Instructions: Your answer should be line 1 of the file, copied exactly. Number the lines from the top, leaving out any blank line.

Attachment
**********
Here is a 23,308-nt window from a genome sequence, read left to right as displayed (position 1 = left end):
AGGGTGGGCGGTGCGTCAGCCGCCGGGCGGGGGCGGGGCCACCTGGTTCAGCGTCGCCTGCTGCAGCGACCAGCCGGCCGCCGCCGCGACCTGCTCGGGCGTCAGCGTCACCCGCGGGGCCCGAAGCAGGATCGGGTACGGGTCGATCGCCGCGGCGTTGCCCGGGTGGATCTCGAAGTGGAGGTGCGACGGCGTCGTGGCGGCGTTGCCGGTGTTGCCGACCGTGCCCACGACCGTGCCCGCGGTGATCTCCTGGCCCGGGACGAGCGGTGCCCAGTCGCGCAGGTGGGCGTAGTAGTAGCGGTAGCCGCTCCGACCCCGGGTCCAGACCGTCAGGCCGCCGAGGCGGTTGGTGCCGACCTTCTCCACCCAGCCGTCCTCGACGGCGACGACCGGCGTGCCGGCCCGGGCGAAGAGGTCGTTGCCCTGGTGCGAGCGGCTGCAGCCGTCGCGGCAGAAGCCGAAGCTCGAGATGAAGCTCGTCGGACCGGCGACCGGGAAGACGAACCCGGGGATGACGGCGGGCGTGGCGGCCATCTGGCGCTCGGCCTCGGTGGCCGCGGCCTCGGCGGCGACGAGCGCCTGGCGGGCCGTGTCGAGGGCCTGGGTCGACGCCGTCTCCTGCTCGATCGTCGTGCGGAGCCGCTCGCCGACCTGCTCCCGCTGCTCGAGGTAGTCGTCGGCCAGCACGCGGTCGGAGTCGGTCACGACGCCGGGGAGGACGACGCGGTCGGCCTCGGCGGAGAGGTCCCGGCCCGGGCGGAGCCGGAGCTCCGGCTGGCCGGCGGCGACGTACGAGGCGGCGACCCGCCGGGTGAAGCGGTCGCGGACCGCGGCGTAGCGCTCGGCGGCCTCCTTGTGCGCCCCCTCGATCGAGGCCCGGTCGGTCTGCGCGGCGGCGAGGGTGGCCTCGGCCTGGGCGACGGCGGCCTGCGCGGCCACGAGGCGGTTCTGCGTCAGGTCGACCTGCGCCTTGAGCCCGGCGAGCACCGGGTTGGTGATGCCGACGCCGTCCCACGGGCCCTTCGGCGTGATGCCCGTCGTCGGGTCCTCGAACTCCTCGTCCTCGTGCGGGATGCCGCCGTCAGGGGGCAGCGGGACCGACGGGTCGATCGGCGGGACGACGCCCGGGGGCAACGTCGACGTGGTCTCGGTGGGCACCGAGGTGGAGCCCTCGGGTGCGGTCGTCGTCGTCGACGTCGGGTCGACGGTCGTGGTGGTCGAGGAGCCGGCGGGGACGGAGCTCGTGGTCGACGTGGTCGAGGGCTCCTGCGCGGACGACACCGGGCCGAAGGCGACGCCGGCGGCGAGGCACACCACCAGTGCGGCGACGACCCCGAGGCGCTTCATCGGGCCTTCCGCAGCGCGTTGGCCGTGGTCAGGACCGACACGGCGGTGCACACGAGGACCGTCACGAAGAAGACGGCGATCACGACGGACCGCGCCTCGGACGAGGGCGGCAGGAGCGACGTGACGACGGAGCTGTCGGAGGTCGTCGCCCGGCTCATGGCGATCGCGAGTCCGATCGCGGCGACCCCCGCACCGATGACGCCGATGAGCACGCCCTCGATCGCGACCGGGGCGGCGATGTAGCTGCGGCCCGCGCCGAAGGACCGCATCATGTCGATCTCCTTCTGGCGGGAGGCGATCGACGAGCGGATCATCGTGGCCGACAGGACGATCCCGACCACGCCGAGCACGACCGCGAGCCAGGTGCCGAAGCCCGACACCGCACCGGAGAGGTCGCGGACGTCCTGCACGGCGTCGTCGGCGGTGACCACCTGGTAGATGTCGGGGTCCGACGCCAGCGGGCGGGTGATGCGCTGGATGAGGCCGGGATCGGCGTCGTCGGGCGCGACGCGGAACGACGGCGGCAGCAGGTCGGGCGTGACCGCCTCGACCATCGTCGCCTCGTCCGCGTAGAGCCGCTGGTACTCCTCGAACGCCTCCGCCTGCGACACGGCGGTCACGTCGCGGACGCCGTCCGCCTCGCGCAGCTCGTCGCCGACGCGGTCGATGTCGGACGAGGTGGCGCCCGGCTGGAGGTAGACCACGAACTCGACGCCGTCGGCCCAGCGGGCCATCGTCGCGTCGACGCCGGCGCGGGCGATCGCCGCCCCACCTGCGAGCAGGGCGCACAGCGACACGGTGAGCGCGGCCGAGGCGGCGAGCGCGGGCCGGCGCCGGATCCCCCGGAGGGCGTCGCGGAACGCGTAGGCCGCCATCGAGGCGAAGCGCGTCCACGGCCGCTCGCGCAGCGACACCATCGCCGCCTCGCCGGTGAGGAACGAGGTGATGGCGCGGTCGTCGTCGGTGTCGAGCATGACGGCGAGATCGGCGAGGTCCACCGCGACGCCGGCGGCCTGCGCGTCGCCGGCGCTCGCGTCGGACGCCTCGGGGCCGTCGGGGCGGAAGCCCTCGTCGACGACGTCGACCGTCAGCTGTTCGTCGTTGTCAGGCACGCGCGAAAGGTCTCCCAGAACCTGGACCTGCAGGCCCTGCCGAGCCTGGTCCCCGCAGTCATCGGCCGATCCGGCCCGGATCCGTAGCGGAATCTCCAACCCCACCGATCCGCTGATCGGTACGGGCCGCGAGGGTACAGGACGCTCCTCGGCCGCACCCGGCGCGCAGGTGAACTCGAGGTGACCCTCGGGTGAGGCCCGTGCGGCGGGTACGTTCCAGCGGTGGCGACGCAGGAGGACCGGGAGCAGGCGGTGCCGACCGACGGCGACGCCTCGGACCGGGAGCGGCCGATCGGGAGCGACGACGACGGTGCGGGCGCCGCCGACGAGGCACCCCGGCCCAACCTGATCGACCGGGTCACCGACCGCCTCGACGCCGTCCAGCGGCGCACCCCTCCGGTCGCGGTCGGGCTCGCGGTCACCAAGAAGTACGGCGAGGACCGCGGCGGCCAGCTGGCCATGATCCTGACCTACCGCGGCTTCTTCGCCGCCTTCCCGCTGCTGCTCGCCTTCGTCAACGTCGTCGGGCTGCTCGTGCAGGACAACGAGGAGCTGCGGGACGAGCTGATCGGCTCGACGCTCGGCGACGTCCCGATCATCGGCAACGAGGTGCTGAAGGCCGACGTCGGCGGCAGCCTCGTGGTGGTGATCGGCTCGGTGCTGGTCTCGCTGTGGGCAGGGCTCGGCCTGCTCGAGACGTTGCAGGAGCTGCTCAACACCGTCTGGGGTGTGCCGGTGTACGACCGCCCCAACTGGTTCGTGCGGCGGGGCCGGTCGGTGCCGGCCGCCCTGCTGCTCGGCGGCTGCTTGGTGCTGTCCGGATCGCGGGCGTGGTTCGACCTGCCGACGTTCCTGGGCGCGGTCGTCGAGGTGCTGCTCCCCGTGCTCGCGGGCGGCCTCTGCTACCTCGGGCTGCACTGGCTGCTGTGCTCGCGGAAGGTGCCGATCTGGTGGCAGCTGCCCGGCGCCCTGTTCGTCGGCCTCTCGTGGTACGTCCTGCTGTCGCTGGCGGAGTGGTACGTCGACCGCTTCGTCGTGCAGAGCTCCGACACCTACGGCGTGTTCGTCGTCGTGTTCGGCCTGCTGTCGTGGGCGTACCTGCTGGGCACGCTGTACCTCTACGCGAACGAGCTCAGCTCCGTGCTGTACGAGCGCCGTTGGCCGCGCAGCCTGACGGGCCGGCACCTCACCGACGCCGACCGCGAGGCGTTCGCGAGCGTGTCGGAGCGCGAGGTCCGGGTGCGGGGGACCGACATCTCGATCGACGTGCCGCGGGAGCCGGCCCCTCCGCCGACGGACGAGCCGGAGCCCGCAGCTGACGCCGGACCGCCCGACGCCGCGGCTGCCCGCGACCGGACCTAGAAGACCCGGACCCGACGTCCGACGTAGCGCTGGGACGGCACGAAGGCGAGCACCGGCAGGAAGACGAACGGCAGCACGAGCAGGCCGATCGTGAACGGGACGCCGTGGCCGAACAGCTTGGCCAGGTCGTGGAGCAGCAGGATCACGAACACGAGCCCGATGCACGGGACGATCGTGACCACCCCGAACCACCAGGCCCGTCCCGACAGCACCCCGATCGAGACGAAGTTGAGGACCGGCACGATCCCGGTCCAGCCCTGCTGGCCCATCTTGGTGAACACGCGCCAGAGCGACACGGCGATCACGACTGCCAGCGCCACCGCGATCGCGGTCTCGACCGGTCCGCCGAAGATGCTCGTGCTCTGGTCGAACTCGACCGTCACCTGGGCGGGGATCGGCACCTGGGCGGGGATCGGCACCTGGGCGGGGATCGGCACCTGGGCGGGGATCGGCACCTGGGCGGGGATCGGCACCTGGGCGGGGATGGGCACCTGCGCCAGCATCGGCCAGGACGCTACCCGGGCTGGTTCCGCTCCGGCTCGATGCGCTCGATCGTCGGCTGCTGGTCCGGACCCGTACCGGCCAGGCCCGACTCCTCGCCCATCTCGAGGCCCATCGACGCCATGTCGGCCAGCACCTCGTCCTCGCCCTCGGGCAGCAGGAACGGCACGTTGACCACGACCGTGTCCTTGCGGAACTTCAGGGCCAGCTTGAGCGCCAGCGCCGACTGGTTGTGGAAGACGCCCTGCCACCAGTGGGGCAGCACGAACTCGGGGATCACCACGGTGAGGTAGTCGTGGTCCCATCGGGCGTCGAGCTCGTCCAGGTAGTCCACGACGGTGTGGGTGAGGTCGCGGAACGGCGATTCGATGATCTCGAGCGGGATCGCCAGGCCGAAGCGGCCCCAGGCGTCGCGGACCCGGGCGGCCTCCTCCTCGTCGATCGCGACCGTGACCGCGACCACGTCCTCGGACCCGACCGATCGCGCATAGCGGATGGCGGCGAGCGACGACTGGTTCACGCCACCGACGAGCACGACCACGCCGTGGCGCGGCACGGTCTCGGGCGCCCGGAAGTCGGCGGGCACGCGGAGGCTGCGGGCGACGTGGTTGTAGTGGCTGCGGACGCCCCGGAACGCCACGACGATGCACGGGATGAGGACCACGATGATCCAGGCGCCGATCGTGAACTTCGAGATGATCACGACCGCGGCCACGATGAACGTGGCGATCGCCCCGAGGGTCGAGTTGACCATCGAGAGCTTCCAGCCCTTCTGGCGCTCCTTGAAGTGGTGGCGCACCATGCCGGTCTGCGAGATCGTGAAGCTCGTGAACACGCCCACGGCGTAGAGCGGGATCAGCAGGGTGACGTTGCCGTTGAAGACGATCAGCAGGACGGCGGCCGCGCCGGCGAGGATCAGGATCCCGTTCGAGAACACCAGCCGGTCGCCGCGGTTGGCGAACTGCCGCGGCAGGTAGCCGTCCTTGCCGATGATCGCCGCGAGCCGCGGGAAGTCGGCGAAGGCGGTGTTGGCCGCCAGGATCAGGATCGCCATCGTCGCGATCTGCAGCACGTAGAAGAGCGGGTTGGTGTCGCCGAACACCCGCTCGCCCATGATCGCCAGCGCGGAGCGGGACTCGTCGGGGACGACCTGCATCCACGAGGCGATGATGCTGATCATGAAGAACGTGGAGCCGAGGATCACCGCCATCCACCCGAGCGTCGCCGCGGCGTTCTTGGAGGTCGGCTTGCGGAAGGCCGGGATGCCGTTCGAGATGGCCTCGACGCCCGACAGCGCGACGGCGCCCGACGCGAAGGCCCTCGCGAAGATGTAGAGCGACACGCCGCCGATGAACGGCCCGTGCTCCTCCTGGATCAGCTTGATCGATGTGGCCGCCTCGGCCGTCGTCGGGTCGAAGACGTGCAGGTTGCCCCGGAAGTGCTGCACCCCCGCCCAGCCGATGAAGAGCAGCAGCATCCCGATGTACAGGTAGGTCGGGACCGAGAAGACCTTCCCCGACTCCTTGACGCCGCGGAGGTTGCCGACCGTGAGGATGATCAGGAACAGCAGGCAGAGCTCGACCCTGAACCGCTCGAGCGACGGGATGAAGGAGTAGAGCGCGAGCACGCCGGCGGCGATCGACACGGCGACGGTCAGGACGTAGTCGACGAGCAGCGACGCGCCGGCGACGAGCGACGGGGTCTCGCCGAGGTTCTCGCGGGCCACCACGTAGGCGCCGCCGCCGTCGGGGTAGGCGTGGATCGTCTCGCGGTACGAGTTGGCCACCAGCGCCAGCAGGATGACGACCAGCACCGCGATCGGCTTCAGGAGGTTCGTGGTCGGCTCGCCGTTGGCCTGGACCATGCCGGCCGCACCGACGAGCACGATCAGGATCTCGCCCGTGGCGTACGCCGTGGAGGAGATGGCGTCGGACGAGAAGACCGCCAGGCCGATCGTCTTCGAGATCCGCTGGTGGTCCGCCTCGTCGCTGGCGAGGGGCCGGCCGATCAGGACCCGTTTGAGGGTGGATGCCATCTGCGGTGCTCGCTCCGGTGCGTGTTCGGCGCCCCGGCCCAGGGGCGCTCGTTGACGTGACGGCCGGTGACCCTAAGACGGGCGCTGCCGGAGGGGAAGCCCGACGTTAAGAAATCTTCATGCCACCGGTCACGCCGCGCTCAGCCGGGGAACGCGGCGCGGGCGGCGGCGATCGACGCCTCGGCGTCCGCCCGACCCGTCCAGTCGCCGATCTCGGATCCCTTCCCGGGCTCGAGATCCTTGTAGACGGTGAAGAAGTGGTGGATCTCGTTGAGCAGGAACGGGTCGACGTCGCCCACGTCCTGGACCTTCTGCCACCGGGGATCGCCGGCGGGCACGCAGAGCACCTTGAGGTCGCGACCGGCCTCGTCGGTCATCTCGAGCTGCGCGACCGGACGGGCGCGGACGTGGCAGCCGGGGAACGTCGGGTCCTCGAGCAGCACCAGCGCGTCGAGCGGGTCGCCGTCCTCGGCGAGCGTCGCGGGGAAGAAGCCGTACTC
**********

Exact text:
Here is a 23,308-nt window from a genome sequence, read left to right as displayed (position 1 = left end):